There have been a host of oil discoveries in the basin outside of the Stabroek Block. Among the most recent is CGX Energy’s Kawa-1 discovery in the Corentyne Block. The company is drilling another wildcat well called Wei-1, which is expected to be completed during May or June 2023. It is speculated by Frontera Energy, which owns 77% of CGX. It has a consolidated 93% interest in the block, that the petroleum fairway running through the neighboring Stabroek Block passes through Corentyne into Block 58 offshore Suriname where Apache and 50% partner TotalEnergies have made five high-quality discoveries.
In 2019, Tullow Oil announced a discovery in the Orinduik Block, where it is the operator with a 60% interest, with Eco Oil and Gas controlling 15% and a joint venture between TotalEnergies and Qatar Petroleum holding the remaining 25%. That discovery was found to be heavy sour crude oil, which at the time was deemed non-commercial due to weak oil prices, although during 2022, the commercial potential of the find was reevaluated as petroleum prices soared. Orinduik is estimated to contain 5.1 billion barrels of oil equivalent. Tullow and partners are planning to drill another well during 2023 or 2024, with the most likely target being the Amatuk prospect which is believed to hold 267 million barrels and has a 28.8% chance of success.
There was also a series of wells drilled on the Kanuku Block in which Tullow has a non-operated 37.5% working interest, with the operator Repsol holding 37.5% and TotalEnergies the remaining 25%. While two discoveries have been made on Kanuku since 2020, they were both deemed non-commercial. The latest was the Beebei-Potaro wildcat well, completed in August 2022, which was especially disappointing. The targeted reservoirs were deemed of good quality but water-bearing which saw the well plugged and abandoned. Repsol is currently in the process of mapping its activities in the Kanuku Block and working the latest drilling results into the block’s subsurface models before embarking on another well. It is speculated that Tullow will relinquish its non-operated 37.5% interest in the block.
Investment in offshore Guyana, which is being described as the world’s hottest frontier oil play, continues to expand. Not only are international energy companies examining farm-in opportunities, but Georgetown launched the first ever licensing round during December 2022, offering 14 offshore blocks, three deepwater and 11 shallow-water, to bidders. Submissions were due to close on April 14, 2023, but that has been delayed until July 2023 to give prospective bidders more time to prepare their submissions and for Georgetown to implement the new regulatory framework and production sharing agreements. The auction has attracted considerable interest from energy heavyweights, including Shell, Chevron and Petrobras. Georgetown is reputedly considering another oil auction during 2024 which will drive further investment.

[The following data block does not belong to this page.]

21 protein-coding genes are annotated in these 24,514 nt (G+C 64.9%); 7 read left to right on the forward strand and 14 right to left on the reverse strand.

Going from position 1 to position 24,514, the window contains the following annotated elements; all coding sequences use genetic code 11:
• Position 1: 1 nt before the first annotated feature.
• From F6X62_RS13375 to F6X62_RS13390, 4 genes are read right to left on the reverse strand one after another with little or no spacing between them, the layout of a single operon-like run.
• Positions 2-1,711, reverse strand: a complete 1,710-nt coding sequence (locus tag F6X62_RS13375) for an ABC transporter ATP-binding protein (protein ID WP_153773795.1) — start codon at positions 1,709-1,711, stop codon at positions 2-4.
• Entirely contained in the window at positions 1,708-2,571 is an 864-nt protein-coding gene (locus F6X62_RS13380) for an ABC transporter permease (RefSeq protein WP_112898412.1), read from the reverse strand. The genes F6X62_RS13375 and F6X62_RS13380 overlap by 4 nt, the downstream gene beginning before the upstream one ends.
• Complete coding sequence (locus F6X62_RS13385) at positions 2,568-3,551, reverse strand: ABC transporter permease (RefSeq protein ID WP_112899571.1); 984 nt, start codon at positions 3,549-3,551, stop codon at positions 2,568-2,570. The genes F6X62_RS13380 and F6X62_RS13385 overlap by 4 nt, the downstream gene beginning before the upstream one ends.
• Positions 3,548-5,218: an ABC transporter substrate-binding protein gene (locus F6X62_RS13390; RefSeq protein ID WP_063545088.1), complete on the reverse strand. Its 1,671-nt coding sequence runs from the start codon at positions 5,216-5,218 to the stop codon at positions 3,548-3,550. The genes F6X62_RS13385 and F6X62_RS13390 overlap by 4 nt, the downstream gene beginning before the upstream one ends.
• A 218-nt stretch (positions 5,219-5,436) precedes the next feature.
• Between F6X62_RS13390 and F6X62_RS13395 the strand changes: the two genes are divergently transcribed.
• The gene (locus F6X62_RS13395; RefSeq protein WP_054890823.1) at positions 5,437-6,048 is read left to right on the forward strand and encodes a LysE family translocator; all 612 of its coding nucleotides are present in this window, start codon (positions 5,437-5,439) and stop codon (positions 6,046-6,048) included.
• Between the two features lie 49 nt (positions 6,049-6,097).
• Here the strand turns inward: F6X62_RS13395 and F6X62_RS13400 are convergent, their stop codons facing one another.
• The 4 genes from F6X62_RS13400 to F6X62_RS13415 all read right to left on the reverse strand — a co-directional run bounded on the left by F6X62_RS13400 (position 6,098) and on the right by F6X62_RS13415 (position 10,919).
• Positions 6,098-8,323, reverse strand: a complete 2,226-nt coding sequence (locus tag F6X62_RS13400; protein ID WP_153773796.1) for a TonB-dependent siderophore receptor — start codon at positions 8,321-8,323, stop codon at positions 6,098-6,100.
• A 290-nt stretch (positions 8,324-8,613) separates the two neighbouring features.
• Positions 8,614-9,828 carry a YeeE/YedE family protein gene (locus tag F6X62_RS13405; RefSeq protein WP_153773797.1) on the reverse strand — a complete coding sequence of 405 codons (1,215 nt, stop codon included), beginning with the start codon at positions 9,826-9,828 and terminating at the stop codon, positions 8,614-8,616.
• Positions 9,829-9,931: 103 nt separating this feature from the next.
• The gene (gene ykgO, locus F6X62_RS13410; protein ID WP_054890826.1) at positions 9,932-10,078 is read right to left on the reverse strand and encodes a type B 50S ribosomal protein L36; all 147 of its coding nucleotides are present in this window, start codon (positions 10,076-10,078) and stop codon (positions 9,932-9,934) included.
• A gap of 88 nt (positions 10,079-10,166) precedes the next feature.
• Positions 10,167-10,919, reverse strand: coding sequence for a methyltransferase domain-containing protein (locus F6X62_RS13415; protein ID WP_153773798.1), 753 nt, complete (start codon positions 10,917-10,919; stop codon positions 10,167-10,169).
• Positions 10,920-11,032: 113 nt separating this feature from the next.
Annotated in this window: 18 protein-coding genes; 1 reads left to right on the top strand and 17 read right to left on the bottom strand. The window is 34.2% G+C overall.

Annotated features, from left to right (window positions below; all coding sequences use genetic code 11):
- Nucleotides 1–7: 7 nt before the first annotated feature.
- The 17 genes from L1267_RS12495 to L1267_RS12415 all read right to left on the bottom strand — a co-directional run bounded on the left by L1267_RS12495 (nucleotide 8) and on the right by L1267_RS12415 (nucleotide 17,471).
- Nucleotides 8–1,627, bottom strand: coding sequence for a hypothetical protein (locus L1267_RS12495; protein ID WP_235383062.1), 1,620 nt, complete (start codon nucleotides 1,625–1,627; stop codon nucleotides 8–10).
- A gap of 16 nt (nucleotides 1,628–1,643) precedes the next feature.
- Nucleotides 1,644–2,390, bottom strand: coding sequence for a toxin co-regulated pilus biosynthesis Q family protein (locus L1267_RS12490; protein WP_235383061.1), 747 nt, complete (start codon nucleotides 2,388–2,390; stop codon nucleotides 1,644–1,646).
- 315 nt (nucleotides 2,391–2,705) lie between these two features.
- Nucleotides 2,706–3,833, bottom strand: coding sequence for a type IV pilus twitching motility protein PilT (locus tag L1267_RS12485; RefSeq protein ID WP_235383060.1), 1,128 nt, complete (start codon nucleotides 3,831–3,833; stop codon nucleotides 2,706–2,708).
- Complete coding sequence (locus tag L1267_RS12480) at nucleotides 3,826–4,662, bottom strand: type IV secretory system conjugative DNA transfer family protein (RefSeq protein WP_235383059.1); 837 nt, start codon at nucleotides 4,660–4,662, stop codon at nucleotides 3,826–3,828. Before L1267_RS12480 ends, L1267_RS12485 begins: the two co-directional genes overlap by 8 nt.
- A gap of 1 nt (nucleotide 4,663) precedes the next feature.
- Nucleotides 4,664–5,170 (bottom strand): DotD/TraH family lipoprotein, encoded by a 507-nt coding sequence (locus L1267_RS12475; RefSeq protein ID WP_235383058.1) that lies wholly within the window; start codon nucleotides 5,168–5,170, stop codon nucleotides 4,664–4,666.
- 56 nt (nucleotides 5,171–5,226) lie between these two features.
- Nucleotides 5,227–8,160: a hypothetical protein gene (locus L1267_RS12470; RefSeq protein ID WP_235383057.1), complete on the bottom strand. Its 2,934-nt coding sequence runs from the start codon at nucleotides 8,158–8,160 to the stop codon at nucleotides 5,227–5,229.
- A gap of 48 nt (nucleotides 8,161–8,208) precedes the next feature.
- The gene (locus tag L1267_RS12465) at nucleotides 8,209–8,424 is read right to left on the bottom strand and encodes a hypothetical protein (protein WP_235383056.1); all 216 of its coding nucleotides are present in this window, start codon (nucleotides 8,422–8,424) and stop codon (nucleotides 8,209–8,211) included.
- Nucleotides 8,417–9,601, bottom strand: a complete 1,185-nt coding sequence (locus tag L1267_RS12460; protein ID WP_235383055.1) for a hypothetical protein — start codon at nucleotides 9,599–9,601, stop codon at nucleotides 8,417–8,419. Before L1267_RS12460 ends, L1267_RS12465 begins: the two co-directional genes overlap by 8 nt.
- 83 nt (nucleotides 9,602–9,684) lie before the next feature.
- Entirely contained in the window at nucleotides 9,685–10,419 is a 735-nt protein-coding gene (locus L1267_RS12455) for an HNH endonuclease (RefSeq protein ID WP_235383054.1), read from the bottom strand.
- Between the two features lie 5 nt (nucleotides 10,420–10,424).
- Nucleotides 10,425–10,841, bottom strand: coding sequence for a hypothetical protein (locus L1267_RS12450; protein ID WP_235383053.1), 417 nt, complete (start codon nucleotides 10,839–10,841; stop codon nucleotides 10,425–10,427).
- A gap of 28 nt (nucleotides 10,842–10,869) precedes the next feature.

Guyana is undergoing a transformative oil boom that is lifting the tiny South American country out of poverty and turning it into one of the continent's largest oil producers as well as exporters. In as little as five years since Exxon’s first 2015 discovery in the Stabroek Block, Guyana has emerged as the world’s fastest-growing economy. During 2020 as the rest of the world struggled with a pandemic-induced recession Guyana shrugged off the fallout to log an annual GDP growth rate of 43.5%. Since then, the country’s economy has kept expanding at a remarkable pace growing 20% during 2021 and then by a whopping 62% in 2022. It is rising oil production that is responsible for this astonishing rate of economic growth. By the end of February 2023, Guyana was pumping 380,000 barrels per day, with up to another 220,000 barrels daily expected to come online later this year. It is for these reasons that for 2023 Guyana will be ranked as the world’s fastest-growing economy, with GDP forecast to expand by an impressive 37%.
By Matthew Smith for Oilprice.com